In his editorial last week – Beware the hungry contractor hoovering up Carillion work – CN editor Tom Fitzpatrick rightly emphasised the need for caution over contractors taking on former Carillion projects.
However, it overstated the downside and paid insufficient respect to the vast majority of contractors who do know how to run their business. We work with plenty of them.
Carillion going bust is undoubtedly an opportunity for other contractors – you never know precisely what you are taking on until you ‘hit the phones’ and engage with the client.
There’s no reason why doing so should be considered a significant risk. Contractors are keen to expand and here is an opportunity for both new projects and new clients and to take on what is undoubtedly an excellent workforce and subcontractors – all of whom have all been very badly let down.
Yes there will be re-negotiation of existing contracts; I would be surprised if anyone took on existing commitments without a detailed assessment. Indeed, clients should be demanding that themselves.
There will be plenty of QS hours spent calculating precisely where the contracts are up to and what needs completing. In many cases, this will reduce the overall risk, as an assessment conducted halfway through is much more accurate than when the project was just a name and a greenfield site.
“A more open system of risk assessment, both at the beginning of the project and during the lifecycle, is needed”
Equally, I cannot believe the companies that formed JVs with Carillion were unaware of the risks – especially newer ventures such as HS2.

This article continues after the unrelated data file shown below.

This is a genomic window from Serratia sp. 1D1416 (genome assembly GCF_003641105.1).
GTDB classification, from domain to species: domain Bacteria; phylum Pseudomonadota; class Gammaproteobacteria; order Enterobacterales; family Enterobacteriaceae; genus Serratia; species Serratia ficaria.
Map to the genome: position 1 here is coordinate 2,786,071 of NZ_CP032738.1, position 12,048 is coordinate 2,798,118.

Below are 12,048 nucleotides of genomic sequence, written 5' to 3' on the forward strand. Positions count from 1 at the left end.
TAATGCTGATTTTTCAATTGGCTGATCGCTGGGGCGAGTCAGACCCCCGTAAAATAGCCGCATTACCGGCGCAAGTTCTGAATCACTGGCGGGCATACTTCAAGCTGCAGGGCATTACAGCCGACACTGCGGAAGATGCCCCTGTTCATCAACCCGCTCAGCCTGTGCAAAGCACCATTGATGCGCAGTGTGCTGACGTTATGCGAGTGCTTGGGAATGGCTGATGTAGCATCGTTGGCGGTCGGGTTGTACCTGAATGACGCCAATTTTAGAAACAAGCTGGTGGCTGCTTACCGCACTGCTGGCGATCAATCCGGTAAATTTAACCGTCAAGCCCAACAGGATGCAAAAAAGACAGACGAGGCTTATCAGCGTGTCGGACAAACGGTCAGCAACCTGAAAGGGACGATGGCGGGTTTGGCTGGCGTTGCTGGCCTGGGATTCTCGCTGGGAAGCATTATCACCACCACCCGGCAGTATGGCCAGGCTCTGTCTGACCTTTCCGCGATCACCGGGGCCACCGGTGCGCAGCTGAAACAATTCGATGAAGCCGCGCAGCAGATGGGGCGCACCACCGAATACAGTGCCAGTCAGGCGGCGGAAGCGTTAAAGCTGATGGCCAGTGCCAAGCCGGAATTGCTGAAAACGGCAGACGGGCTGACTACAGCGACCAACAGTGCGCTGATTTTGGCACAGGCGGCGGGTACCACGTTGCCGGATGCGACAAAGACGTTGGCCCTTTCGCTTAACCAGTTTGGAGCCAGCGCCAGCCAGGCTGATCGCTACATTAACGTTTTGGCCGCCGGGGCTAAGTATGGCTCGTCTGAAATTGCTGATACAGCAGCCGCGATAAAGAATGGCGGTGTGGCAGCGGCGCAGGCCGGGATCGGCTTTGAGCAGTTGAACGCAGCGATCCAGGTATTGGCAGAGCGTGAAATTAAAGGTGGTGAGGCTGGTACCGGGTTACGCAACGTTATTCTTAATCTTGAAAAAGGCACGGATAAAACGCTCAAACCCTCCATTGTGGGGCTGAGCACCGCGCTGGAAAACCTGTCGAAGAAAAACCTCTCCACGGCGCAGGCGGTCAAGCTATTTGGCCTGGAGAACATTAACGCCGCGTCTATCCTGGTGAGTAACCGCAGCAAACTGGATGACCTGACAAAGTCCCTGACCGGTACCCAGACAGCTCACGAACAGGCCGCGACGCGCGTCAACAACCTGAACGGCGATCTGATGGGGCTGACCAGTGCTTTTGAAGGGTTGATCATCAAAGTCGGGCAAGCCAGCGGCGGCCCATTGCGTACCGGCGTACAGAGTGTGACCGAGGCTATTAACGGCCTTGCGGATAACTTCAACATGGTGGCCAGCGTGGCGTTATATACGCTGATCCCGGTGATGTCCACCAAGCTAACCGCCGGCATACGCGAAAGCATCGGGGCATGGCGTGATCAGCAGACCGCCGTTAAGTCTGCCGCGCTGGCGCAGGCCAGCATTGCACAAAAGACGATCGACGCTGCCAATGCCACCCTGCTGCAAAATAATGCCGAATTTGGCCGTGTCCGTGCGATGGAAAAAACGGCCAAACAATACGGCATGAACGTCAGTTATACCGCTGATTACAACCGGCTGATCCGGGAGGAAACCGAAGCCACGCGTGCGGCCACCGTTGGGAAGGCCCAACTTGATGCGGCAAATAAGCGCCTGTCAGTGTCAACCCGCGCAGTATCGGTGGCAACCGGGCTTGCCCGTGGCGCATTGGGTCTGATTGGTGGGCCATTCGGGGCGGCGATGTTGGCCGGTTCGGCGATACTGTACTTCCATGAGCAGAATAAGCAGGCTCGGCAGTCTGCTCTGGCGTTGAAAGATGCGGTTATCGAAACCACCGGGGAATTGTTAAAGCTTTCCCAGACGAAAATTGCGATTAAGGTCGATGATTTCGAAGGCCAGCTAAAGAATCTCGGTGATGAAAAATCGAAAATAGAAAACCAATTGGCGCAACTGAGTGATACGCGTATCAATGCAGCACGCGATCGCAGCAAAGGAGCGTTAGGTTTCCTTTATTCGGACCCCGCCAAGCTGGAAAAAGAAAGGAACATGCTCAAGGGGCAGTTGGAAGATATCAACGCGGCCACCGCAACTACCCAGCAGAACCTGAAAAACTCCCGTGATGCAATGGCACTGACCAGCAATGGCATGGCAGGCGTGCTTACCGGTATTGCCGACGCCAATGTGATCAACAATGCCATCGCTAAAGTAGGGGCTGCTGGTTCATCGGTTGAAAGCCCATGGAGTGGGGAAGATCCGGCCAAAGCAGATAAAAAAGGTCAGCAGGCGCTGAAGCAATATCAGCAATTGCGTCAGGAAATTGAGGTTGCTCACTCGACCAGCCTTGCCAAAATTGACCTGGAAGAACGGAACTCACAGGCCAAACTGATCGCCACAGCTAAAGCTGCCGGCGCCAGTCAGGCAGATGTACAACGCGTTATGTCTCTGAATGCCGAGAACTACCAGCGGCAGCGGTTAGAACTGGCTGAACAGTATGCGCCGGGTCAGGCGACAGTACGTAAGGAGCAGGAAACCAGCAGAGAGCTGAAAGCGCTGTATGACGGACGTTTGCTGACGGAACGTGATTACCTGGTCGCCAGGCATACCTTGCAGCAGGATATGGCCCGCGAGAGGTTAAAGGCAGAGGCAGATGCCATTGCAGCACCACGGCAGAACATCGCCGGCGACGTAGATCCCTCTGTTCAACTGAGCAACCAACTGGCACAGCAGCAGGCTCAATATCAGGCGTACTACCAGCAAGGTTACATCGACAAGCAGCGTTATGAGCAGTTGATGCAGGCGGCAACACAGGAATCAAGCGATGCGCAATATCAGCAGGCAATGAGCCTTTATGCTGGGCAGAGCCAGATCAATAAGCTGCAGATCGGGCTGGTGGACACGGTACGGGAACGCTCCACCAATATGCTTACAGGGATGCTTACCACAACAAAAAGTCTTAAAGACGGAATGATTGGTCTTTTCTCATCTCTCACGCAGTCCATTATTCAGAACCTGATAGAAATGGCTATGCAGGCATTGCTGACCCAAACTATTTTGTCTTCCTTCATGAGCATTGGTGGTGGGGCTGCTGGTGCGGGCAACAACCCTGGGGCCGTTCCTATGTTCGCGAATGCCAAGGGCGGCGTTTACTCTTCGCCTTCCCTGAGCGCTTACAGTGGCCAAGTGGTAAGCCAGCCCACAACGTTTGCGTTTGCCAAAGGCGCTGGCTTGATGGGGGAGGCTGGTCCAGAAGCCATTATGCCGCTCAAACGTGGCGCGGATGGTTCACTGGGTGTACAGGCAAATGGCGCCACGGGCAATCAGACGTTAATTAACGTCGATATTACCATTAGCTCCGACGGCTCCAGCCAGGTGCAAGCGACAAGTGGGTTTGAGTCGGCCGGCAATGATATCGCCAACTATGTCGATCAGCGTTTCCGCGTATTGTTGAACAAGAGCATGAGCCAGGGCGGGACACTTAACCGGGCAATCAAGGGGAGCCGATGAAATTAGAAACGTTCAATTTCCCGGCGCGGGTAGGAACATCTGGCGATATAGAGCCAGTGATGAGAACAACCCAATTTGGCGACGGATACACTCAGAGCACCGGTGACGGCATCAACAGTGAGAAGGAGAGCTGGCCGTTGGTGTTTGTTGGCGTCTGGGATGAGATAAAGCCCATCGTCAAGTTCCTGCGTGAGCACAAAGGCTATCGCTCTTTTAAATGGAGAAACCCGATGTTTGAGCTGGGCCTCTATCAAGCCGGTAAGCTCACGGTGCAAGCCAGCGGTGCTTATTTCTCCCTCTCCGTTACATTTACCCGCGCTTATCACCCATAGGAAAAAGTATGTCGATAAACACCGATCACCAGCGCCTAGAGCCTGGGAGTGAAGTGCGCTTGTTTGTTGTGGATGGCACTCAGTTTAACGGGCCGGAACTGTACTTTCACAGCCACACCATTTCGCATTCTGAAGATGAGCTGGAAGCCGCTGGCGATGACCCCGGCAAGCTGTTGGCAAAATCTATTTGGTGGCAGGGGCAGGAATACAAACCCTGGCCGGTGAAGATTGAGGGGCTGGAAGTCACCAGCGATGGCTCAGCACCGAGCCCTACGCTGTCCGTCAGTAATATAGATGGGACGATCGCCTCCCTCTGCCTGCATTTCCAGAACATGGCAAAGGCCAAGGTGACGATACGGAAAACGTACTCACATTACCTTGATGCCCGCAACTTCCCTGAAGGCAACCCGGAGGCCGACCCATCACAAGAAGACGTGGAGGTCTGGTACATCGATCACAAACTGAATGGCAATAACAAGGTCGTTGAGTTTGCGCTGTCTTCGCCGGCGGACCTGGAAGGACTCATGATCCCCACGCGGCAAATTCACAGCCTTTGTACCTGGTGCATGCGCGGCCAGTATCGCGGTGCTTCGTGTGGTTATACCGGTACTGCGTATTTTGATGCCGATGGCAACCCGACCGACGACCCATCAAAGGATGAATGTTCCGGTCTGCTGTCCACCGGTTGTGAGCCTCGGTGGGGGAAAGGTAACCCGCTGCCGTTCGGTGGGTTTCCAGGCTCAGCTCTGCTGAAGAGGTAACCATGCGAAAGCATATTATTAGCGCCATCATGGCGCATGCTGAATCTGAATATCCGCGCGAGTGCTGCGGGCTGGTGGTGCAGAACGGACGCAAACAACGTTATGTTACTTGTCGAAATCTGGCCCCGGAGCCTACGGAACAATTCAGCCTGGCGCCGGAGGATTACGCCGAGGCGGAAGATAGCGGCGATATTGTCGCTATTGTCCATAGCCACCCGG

Question of risk
Carillion has turned out to be a huge bad apple that could probably have been avoided (or minimised) with better government oversight. Passing risk to the supply chain needs more, not less, management if anything, because risk cannot be given away. But by passing it down the supply chain, its management becomes more remote.
A more open system of risk assessment, both at the beginning of the project and during the lifecycle, is needed. Giving away risk and then putting your head in the sand by thinking the problem has largely gone away is not a viable strategy.
We are a tier three subcontractor that de-registered from the Carillion supply chain when its terms changed to 120 days. In hindsight, we were fortunate to have that choice open to us.
And this leads to the real risk for government and UK plc: the likelihood that hundreds if not thousands of tier two and tier three suppliers won’t survive losses incurred through these contracts.
If that isn’t a reason for better oversight and a review of legislation to see how it can better protect smaller organisations, I don’t know what is.
Simon Burras is managing director at Applied Industrial Systems